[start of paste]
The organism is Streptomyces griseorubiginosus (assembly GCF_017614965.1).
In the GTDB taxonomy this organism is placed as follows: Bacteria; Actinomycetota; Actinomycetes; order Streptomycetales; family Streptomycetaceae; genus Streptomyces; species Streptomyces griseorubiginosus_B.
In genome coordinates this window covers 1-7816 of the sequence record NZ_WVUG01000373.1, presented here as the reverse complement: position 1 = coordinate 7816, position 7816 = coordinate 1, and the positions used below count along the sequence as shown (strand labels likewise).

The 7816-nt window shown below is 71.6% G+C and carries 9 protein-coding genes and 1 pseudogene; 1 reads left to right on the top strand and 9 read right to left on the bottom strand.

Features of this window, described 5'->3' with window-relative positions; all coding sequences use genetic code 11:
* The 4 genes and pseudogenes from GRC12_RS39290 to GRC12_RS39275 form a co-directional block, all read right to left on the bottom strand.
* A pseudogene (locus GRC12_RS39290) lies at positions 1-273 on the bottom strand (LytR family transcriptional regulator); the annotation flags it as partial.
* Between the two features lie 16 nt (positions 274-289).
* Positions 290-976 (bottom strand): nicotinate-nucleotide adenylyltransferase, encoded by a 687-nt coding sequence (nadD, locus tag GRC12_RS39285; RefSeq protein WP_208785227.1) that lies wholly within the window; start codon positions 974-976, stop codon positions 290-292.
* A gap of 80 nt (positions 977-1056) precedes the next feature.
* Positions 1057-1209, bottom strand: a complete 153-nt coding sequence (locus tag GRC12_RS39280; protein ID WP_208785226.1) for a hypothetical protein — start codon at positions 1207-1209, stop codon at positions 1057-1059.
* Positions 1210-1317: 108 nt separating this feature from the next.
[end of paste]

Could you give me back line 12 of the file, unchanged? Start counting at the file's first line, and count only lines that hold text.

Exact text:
* Positions 1210-1317: 108 nt separating this feature from the next.